Other epoxide compounds with suitable melting points are described in the handbook "Epoxidverbindungen und Epoxidharze" ["Epoxide Compounds and Epoxy Resins"] by A. M. Paquin, Springer Verlag, Berlin 1958, Chapter IV, in "Handbook of Epoxy Resins" by Lee and Neville, 1967, Chapter 2 and in "Lackkunstharze" ["Synthetic Resins for Paints"] by Wagner and Sarx, Carl Hanser Verlag (1971), p. 174 ff.
Preferred epoxide compounds (B1) are poly(epoxyalkyl) ethers of aliphatic or cycloaliphatic polyhydroxyl compounds such as those of trimethylolethane, trimethylolpropane, tris(hydroxyethyl) isocyanurate and pentaerythritol; reaction products of epihalohydrins, such as epichlorohydrin, with monomeric polybasic phenols such as 2,2-bis(4-hydroxyphenyl)propane, 1,1-bis(4-hydroxyphenyl)ethane, bis(4-hydroxyphenyl)methane, 4,4'-dihydroxydiphenylsulfone, hydroquinone, resorcinol, dihydroxydiphenyl, dihydroxynaphthalene, and trisglycidyl isocyanurate; glycidyl ethers of polybasic phenolic compounds such as novolaks and resols, obtained by the condensation of phenol and/or cresols with formaldehyde; polyglycidyl esters of polycarboxylic acids such as diglycidyl esters of phthalic acid, isophthalic acid, terephthalic acid, tetrahydrophthalic acid, hexahydrophthalic acid, polyglycidyl esters derived from polyesters as well as compounds with free carboxylic groups.
Epoxy resins based on bisphenol A and epichlorohydrin having epoxide equivalent weights in the range of 160-600, preferably 160-200, are particularly preferably employed as (B1).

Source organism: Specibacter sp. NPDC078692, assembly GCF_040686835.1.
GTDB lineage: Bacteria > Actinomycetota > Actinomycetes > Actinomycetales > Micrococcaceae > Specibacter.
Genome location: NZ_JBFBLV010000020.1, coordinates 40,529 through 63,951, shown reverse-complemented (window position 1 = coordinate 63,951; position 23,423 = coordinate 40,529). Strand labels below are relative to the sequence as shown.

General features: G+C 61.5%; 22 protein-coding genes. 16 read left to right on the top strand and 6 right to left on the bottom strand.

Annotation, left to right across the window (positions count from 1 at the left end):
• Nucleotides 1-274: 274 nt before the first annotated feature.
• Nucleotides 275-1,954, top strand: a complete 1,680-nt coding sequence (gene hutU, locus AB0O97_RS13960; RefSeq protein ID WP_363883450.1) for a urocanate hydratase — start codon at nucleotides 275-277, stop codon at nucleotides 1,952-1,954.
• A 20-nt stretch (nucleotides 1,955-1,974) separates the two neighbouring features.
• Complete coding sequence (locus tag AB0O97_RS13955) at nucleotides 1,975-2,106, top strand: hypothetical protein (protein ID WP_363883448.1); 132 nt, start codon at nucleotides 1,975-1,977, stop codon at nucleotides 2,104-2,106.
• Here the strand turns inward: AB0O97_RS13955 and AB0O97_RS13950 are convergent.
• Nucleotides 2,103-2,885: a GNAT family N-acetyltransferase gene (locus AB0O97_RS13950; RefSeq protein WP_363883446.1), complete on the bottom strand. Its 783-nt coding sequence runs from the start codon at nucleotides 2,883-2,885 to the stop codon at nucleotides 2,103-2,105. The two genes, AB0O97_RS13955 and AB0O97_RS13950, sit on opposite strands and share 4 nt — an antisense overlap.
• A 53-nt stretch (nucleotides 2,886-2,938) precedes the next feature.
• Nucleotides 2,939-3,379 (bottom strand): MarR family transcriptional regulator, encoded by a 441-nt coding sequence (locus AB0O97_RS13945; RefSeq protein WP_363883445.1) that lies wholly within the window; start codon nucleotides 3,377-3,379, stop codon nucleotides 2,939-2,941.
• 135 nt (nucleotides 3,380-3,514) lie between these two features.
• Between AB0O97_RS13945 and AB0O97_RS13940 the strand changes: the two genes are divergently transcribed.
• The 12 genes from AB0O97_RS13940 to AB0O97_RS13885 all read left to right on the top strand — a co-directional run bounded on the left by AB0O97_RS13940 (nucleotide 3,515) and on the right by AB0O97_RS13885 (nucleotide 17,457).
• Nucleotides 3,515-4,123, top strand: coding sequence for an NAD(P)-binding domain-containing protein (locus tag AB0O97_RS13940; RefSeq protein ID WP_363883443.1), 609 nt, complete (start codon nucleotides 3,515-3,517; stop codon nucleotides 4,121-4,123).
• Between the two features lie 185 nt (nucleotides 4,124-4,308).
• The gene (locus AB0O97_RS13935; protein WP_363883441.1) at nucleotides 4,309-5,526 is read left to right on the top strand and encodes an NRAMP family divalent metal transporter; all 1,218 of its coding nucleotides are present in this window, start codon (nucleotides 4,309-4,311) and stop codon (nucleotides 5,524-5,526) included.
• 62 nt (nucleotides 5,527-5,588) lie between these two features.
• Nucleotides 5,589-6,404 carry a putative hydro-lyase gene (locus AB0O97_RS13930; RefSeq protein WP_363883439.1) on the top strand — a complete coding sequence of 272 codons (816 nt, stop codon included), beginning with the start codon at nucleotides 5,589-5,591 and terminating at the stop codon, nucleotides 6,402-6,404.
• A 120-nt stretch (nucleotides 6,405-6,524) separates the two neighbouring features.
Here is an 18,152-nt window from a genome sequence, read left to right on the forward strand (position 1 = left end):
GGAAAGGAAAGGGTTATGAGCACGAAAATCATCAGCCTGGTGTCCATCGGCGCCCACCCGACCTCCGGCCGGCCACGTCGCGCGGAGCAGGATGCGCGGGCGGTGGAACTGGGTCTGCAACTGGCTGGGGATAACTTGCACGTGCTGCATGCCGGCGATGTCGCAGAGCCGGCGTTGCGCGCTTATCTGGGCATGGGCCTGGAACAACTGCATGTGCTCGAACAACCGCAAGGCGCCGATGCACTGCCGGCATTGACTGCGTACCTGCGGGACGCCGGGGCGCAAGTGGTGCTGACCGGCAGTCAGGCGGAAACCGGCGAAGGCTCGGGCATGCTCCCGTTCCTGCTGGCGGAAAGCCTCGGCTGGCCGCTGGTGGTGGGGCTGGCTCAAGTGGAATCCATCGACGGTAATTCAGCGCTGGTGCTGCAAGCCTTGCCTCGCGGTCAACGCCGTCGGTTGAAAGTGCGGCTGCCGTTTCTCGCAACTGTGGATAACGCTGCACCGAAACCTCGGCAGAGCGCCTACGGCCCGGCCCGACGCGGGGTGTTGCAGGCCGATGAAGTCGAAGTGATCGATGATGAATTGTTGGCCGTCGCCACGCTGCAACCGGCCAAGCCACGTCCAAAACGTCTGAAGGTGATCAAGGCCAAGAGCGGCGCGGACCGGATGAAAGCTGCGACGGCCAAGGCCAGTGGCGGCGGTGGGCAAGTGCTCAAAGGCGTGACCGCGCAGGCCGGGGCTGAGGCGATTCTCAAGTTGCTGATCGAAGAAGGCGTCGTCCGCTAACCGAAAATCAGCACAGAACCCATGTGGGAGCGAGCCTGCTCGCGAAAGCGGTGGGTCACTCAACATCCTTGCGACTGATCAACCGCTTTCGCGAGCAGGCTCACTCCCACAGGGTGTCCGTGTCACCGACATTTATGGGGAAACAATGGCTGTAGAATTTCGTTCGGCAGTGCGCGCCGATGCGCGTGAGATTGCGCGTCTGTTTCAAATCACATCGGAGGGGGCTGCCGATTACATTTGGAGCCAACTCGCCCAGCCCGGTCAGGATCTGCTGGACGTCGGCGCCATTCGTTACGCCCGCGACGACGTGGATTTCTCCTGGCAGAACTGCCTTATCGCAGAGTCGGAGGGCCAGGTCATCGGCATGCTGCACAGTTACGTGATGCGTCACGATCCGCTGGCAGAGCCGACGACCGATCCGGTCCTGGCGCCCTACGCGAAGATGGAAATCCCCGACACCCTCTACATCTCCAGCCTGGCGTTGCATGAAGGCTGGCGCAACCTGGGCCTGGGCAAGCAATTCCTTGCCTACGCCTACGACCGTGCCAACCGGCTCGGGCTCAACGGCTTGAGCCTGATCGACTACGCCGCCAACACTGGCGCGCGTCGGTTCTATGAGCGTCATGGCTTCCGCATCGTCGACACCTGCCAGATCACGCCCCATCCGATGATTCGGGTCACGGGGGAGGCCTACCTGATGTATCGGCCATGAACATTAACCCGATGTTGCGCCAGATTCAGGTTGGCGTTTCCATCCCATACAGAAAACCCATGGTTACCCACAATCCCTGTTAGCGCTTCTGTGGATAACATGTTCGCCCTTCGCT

The compounds (B2) represent aromatic dicarboxylic acids or mixtures of these aromatic dicarboxylic acids with (cyclo)aliphatic dicarboxylic acids, monocarboxylic acids and/or monohydric phenols.
Examples of aromatic dicarboxylic acids are terephthalic acid, isophthalic acid, phthalic acid or various naphthalene dicarboxylic acids, such as 2,6-naphthalenedicarboxylic acid, terephthalic acid being particularly preferred. Mixtures of the aromatic dicarboxylic acids may also be used.
Other suitable aromatic carboxylic acids are those of the type ##STR2## in which X stands for a chemical bond, an alkylene radical of 1 to 6 carbon atoms, O or CO.
The term "(cyclo)aliphatic" dicarboxylic acids is intended to include the corresponding aliphatic or cycloaliphatic acids as well as mixtures thereof.